Tag Archives: disciple

What a Difference a Decade Makes

As my 35th birthday approaches I reflect on the difference the last decade has made. Ask a 15-year-old or even someone in their 20’s like the volunteers I work with, and they will probably tell you that most maturing happens between ages 15 and 25. However I beg to differ. I have found no other decade thus far that has both matured me and made me more youthful than this last decade.

Perhaps it is because my family dynamics are better than ever or because I have mastered my job of 10 years, but my gut tells me it’s more than that. I know this maturity and this youthfulness has come from a deeper relationship with God as a result of many enriching friendships with genuine investment in my life. These individuals and church communities have been intentional about their relationships with me. They not only loved me with their own love but with the love of Christ. They met with me, prayed for me, encouraged me, counseled me. I wouldn’t trade the last absolutely excruciating years of spiritual stretching, molding and refining if it meant going back to where I was in my faith at 25.

As my church prepares to start discipling relationships, I am both fearful of failure and confident in God’s grace. The same grace he has given me in the last decade will be shown to me in the next…and shown to my discipleship partner as well. It is comforting to reflect on how God used many ordinary people in my life to do extraordinary deeds for him. Not once did he use a celebrity, a earthly king/queen, or a genius to disciple me. He used a dietitian, a wealth manager, a housewife, a manager, a college student, a pharmacist, and many others to disciple me. None of them were Bible scholars, sinless, and few were even in places of authority in the church. He can and will use me when I step out in faith.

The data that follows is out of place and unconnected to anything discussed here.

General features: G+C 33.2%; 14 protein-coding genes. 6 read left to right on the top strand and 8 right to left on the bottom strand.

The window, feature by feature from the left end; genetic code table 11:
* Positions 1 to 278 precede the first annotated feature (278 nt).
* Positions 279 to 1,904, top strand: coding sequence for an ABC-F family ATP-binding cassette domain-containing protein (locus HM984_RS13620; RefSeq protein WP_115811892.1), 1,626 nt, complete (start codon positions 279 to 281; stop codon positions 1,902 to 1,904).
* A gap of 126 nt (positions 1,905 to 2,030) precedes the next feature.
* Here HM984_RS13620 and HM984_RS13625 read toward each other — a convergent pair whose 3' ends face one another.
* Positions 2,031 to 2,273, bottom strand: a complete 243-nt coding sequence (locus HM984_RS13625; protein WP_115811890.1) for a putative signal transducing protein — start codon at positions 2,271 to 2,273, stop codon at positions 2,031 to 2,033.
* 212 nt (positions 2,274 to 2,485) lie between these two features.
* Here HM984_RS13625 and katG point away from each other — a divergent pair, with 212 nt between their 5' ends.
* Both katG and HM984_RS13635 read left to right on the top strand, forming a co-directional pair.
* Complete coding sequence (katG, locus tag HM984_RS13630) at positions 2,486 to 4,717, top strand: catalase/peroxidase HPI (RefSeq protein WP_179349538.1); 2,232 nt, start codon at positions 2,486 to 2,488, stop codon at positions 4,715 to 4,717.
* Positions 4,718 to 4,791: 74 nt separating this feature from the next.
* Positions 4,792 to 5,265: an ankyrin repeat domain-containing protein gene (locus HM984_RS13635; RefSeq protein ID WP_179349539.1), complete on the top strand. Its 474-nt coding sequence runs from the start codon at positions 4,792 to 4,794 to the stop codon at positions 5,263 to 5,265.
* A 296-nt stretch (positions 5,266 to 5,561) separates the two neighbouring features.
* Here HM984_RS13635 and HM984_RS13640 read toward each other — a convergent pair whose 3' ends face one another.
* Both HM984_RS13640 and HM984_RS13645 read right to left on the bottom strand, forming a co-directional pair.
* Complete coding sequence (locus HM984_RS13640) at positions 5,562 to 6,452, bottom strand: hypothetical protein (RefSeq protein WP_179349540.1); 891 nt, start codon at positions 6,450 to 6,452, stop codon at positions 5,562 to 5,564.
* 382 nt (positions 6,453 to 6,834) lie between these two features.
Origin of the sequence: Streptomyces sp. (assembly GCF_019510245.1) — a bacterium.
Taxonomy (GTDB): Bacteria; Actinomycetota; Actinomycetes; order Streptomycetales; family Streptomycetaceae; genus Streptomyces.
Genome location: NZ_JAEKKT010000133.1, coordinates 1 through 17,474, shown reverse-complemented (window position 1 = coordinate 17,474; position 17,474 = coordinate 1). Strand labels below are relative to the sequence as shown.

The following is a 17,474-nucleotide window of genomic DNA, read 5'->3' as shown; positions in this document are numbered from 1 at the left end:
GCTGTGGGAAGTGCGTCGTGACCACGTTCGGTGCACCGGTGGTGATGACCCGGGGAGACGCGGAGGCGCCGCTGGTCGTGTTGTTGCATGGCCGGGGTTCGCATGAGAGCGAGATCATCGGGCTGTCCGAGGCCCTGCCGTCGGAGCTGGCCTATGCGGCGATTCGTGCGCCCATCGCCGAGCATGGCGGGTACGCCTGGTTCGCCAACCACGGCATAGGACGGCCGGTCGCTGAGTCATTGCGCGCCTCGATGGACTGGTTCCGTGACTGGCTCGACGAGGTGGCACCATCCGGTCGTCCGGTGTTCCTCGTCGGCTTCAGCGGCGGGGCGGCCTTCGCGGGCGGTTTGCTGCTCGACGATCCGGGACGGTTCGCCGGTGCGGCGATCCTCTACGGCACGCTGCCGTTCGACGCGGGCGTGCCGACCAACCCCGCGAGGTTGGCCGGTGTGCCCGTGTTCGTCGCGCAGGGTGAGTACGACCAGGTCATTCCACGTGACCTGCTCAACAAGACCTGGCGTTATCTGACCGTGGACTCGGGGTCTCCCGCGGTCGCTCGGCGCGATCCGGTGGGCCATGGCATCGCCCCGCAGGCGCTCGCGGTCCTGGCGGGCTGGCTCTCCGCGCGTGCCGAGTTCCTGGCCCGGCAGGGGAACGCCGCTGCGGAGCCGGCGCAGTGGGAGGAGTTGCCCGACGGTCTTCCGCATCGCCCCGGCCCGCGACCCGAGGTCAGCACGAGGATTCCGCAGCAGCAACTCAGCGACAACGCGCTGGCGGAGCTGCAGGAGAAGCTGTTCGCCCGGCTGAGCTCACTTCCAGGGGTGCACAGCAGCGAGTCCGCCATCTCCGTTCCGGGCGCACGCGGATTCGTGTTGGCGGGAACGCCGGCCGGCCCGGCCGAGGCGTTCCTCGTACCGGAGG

Lord, I am so grateful for the way you have used the past decade to mold me into who I need to be in the next. I step out in faith to disciple others because I know you are the only tool I need. Thank you for your grace and mercy. Amen.

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Don’t Let Drought Happen to You